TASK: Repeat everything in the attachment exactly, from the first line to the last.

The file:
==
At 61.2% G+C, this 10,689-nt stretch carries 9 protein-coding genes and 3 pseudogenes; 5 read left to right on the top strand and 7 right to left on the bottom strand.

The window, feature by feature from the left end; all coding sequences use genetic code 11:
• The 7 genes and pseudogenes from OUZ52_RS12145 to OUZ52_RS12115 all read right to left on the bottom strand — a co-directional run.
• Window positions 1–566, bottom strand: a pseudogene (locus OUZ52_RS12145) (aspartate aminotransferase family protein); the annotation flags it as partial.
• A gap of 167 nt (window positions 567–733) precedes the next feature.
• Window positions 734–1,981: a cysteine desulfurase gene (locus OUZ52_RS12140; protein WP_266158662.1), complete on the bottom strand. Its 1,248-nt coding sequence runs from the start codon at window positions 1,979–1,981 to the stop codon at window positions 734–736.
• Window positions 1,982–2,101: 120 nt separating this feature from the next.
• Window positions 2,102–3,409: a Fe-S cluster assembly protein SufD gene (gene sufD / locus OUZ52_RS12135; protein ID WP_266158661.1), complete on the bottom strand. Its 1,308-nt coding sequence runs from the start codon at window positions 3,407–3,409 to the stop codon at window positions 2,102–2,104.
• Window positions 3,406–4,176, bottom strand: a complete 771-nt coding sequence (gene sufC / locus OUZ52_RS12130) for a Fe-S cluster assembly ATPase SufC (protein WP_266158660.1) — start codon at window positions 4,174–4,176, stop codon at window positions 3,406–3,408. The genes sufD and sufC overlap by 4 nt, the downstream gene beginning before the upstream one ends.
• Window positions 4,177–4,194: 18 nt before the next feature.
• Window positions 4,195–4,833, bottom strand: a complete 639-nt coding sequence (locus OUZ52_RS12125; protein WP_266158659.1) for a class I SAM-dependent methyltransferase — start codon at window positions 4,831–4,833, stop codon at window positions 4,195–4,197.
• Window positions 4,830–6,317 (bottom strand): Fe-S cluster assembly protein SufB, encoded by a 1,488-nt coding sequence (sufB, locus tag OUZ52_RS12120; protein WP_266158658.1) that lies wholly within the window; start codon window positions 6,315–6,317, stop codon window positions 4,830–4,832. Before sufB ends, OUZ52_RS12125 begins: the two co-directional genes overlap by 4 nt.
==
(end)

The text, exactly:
At 61.2% G+C, this 10,689-nt stretch carries 9 protein-coding genes and 3 pseudogenes; 5 read left to right on the top strand and 7 right to left on the bottom strand.

The window, feature by feature from the left end; all coding sequences use genetic code 11:
• The 7 genes and pseudogenes from OUZ52_RS12145 to OUZ52_RS12115 all read right to left on the bottom strand — a co-directional run.
• Window positions 1–566, bottom strand: a pseudogene (locus OUZ52_RS12145) (aspartate aminotransferase family protein); the annotation flags it as partial.
• A gap of 167 nt (window positions 567–733) precedes the next feature.
• Window positions 734–1,981: a cysteine desulfurase gene (locus OUZ52_RS12140; protein WP_266158662.1), complete on the bottom strand. Its 1,248-nt coding sequence runs from the start codon at window positions 1,979–1,981 to the stop codon at window positions 734–736.
• Window positions 1,982–2,101: 120 nt separating this feature from the next.
• Window positions 2,102–3,409: a Fe-S cluster assembly protein SufD gene (gene sufD / locus OUZ52_RS12135; protein ID WP_266158661.1), complete on the bottom strand. Its 1,308-nt coding sequence runs from the start codon at window positions 3,407–3,409 to the stop codon at window positions 2,102–2,104.
• Window positions 3,406–4,176, bottom strand: a complete 771-nt coding sequence (gene sufC / locus OUZ52_RS12130) for a Fe-S cluster assembly ATPase SufC (protein WP_266158660.1) — start codon at window positions 4,174–4,176, stop codon at window positions 3,406–3,408. The genes sufD and sufC overlap by 4 nt, the downstream gene beginning before the upstream one ends.
• Window positions 4,177–4,194: 18 nt before the next feature.
• Window positions 4,195–4,833, bottom strand: a complete 639-nt coding sequence (locus OUZ52_RS12125; protein WP_266158659.1) for a class I SAM-dependent methyltransferase — start codon at window positions 4,831–4,833, stop codon at window positions 4,195–4,197.
• Window positions 4,830–6,317 (bottom strand): Fe-S cluster assembly protein SufB, encoded by a 1,488-nt coding sequence (sufB, locus tag OUZ52_RS12120; protein WP_266158658.1) that lies wholly within the window; start codon window positions 6,315–6,317, stop codon window positions 4,830–4,832. Before sufB ends, OUZ52_RS12125 begins: the two co-directional genes overlap by 4 nt.